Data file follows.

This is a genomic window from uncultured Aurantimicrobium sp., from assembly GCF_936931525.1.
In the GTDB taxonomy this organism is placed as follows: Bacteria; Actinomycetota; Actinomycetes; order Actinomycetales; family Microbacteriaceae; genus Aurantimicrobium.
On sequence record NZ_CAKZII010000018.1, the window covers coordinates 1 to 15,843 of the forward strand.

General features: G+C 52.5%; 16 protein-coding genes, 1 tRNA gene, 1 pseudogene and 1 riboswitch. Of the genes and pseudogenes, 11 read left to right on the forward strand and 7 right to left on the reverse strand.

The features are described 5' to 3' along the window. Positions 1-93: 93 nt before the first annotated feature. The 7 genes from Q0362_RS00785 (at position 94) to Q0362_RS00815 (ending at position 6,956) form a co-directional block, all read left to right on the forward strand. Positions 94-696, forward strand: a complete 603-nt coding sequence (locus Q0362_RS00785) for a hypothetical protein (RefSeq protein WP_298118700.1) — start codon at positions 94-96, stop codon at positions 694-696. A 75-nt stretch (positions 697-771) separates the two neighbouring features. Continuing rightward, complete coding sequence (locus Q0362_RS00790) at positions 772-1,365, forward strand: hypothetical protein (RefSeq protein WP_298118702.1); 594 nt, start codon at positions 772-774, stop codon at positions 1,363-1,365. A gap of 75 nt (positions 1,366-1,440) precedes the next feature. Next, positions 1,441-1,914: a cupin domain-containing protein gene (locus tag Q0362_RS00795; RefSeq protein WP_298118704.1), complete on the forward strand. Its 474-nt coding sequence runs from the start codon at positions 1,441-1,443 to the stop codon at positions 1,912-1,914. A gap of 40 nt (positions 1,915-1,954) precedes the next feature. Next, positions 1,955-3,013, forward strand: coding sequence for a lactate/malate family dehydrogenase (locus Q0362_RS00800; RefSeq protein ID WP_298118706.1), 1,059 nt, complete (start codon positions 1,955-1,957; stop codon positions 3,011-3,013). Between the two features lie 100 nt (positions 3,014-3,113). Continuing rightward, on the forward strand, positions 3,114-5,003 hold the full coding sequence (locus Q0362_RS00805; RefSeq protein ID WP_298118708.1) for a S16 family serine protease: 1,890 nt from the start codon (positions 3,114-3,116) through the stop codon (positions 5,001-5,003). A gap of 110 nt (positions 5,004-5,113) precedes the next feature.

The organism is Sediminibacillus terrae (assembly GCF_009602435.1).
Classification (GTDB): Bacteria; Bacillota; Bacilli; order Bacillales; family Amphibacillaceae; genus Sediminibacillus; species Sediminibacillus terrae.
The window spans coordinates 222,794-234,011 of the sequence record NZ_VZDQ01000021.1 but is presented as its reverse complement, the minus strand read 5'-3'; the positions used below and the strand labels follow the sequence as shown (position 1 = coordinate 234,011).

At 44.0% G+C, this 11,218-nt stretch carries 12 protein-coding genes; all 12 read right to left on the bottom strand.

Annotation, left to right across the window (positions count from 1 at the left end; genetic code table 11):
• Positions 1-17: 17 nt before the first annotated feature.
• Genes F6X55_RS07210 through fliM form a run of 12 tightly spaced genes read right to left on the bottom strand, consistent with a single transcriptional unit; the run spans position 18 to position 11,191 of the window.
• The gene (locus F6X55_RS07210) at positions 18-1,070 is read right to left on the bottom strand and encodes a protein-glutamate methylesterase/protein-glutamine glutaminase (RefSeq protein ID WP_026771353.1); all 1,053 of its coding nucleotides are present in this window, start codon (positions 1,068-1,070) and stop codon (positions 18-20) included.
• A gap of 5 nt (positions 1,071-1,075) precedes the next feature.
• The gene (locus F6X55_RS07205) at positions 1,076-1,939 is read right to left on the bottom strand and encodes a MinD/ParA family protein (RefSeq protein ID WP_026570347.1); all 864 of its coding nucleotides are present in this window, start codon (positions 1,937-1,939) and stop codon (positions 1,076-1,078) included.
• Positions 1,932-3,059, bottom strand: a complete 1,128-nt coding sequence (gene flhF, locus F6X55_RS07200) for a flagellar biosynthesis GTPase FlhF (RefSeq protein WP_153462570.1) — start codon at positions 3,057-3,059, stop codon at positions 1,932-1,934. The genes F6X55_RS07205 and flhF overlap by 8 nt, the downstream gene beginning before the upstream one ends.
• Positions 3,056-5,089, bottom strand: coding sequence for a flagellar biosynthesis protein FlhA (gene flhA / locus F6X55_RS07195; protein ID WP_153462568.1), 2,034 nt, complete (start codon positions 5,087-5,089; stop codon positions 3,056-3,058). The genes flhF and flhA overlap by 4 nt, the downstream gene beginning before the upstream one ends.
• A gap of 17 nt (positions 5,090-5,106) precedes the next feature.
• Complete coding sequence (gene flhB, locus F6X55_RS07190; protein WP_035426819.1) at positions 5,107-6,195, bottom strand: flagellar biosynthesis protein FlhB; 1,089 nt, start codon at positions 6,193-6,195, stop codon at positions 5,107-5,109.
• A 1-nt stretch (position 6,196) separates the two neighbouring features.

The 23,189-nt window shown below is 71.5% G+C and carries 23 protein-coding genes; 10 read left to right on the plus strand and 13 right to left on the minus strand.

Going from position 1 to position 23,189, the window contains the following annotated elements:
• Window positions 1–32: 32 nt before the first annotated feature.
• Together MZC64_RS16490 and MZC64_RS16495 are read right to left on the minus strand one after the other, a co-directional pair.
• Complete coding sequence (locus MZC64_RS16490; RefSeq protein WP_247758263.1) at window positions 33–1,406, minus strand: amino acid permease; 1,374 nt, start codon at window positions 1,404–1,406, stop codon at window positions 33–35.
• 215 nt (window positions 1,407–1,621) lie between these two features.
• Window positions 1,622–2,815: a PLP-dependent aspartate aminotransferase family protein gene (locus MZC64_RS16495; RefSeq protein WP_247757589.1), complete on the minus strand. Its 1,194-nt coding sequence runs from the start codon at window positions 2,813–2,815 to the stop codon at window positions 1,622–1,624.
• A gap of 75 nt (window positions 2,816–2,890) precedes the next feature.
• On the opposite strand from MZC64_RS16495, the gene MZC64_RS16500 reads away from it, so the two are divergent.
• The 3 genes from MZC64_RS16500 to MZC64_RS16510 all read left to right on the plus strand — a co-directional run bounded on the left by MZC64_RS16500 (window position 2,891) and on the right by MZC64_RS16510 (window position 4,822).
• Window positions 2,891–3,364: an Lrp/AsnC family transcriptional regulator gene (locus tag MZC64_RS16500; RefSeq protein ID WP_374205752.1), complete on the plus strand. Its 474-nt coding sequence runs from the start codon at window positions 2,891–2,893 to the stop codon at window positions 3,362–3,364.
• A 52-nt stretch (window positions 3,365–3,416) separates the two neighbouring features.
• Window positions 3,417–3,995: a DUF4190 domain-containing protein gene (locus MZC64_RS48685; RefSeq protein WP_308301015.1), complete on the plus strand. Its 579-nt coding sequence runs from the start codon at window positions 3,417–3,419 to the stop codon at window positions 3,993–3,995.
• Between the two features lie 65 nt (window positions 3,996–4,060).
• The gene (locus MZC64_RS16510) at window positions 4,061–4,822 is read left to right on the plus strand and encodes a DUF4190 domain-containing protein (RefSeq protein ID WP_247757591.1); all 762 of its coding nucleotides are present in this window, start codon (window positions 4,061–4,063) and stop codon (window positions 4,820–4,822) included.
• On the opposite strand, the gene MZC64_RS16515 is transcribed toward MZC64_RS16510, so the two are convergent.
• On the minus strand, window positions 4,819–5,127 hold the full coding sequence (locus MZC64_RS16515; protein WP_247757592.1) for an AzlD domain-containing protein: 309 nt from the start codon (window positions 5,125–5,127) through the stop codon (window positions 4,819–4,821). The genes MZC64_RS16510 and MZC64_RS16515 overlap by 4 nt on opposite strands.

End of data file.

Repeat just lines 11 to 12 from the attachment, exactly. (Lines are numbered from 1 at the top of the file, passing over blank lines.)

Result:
• Positions 1-17: 17 nt before the first annotated feature.
• Genes F6X55_RS07210 through fliM form a run of 12 tightly spaced genes read right to left on the bottom strand, consistent with a single transcriptional unit; the run spans position 18 to position 11,191 of the window.